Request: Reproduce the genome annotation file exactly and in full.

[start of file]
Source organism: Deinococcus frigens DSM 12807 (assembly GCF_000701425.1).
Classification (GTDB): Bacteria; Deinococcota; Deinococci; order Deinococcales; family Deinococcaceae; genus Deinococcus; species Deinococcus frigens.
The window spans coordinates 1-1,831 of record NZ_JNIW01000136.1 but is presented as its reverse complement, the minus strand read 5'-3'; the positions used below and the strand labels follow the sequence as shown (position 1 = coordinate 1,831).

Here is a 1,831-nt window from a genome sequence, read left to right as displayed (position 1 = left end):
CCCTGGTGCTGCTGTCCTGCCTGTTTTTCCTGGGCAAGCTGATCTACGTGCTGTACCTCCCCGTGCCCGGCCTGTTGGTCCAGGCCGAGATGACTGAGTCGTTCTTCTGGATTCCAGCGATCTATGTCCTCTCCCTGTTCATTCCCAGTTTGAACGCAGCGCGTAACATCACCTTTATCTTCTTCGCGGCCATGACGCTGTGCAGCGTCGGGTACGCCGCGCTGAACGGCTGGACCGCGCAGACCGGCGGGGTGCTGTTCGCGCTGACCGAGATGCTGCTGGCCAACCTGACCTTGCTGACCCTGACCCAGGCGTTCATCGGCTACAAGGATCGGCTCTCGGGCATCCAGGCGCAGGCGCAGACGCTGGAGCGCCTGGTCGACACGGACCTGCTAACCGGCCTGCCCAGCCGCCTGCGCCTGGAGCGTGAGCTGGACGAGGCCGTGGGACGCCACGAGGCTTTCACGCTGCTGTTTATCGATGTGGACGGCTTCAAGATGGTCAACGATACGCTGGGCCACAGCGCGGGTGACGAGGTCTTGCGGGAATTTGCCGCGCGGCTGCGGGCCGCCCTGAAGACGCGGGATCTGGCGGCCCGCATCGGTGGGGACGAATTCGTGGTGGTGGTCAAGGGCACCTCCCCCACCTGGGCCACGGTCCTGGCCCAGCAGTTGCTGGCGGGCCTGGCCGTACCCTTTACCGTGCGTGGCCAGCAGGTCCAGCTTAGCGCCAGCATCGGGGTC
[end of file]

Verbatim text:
Source organism: Deinococcus frigens DSM 12807 (assembly GCF_000701425.1).
Classification (GTDB): Bacteria; Deinococcota; Deinococci; order Deinococcales; family Deinococcaceae; genus Deinococcus; species Deinococcus frigens.
The window spans coordinates 1-1,831 of record NZ_JNIW01000136.1 but is presented as its reverse complement, the minus strand read 5'-3'; the positions used below and the strand labels follow the sequence as shown (position 1 = coordinate 1,831).

Here is a 1,831-nt window from a genome sequence, read left to right as displayed (position 1 = left end):
CCCTGGTGCTGCTGTCCTGCCTGTTTTTCCTGGGCAAGCTGATCTACGTGCTGTACCTCCCCGTGCCCGGCCTGTTGGTCCAGGCCGAGATGACTGAGTCGTTCTTCTGGATTCCAGCGATCTATGTCCTCTCCCTGTTCATTCCCAGTTTGAACGCAGCGCGTAACATCACCTTTATCTTCTTCGCGGCCATGACGCTGTGCAGCGTCGGGTACGCCGCGCTGAACGGCTGGACCGCGCAGACCGGCGGGGTGCTGTTCGCGCTGACCGAGATGCTGCTGGCCAACCTGACCTTGCTGACCCTGACCCAGGCGTTCATCGGCTACAAGGATCGGCTCTCGGGCATCCAGGCGCAGGCGCAGACGCTGGAGCGCCTGGTCGACACGGACCTGCTAACCGGCCTGCCCAGCCGCCTGCGCCTGGAGCGTGAGCTGGACGAGGCCGTGGGACGCCACGAGGCTTTCACGCTGCTGTTTATCGATGTGGACGGCTTCAAGATGGTCAACGATACGCTGGGCCACAGCGCGGGTGACGAGGTCTTGCGGGAATTTGCCGCGCGGCTGCGGGCCGCCCTGAAGACGCGGGATCTGGCGGCCCGCATCGGTGGGGACGAATTCGTGGTGGTGGTCAAGGGCACCTCCCCCACCTGGGCCACGGTCCTGGCCCAGCAGTTGCTGGCGGGCCTGGCCGTACCCTTTACCGTGCGTGGCCAGCAGGTCCAGCTTAGCGCCAGCATCGGGGTC